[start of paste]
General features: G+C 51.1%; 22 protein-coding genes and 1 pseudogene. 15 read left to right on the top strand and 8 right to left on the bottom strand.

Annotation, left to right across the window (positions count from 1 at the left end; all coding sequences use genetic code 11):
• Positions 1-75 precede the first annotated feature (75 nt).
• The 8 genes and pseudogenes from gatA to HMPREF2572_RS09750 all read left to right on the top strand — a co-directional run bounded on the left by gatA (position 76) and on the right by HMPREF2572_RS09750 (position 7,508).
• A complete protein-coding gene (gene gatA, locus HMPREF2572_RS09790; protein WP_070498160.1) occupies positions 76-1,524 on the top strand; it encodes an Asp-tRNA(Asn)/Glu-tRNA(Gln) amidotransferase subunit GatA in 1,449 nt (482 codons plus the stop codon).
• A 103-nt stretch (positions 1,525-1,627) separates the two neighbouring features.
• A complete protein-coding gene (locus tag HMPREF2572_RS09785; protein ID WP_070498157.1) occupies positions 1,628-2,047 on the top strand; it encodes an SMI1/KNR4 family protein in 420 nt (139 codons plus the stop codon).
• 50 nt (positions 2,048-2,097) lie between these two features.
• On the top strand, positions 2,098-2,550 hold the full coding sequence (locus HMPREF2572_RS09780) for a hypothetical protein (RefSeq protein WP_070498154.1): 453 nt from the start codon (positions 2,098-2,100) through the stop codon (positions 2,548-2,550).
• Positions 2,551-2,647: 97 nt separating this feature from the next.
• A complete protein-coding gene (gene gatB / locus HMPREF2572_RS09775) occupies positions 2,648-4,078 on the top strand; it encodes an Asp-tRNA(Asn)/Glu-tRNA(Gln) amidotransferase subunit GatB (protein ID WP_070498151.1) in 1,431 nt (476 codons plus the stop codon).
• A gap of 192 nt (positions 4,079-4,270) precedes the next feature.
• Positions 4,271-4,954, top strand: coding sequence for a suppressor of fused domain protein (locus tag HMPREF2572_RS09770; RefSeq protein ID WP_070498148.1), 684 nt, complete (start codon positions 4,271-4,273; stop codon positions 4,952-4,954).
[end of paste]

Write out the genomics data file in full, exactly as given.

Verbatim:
General features: G+C 51.1%; 22 protein-coding genes and 1 pseudogene. 15 read left to right on the top strand and 8 right to left on the bottom strand.

Annotation, left to right across the window (positions count from 1 at the left end; all coding sequences use genetic code 11):
• Positions 1-75 precede the first annotated feature (75 nt).
• The 8 genes and pseudogenes from gatA to HMPREF2572_RS09750 all read left to right on the top strand — a co-directional run bounded on the left by gatA (position 76) and on the right by HMPREF2572_RS09750 (position 7,508).
• A complete protein-coding gene (gene gatA, locus HMPREF2572_RS09790; protein WP_070498160.1) occupies positions 76-1,524 on the top strand; it encodes an Asp-tRNA(Asn)/Glu-tRNA(Gln) amidotransferase subunit GatA in 1,449 nt (482 codons plus the stop codon).
• A 103-nt stretch (positions 1,525-1,627) separates the two neighbouring features.
• A complete protein-coding gene (locus tag HMPREF2572_RS09785; protein ID WP_070498157.1) occupies positions 1,628-2,047 on the top strand; it encodes an SMI1/KNR4 family protein in 420 nt (139 codons plus the stop codon).
• 50 nt (positions 2,048-2,097) lie between these two features.
• On the top strand, positions 2,098-2,550 hold the full coding sequence (locus HMPREF2572_RS09780) for a hypothetical protein (RefSeq protein WP_070498154.1): 453 nt from the start codon (positions 2,098-2,100) through the stop codon (positions 2,548-2,550).
• Positions 2,551-2,647: 97 nt separating this feature from the next.
• A complete protein-coding gene (gene gatB / locus HMPREF2572_RS09775) occupies positions 2,648-4,078 on the top strand; it encodes an Asp-tRNA(Asn)/Glu-tRNA(Gln) amidotransferase subunit GatB (protein ID WP_070498151.1) in 1,431 nt (476 codons plus the stop codon).
• A gap of 192 nt (positions 4,079-4,270) precedes the next feature.
• Positions 4,271-4,954, top strand: coding sequence for a suppressor of fused domain protein (locus tag HMPREF2572_RS09770; RefSeq protein ID WP_070498148.1), 684 nt, complete (start codon positions 4,271-4,273; stop codon positions 4,952-4,954).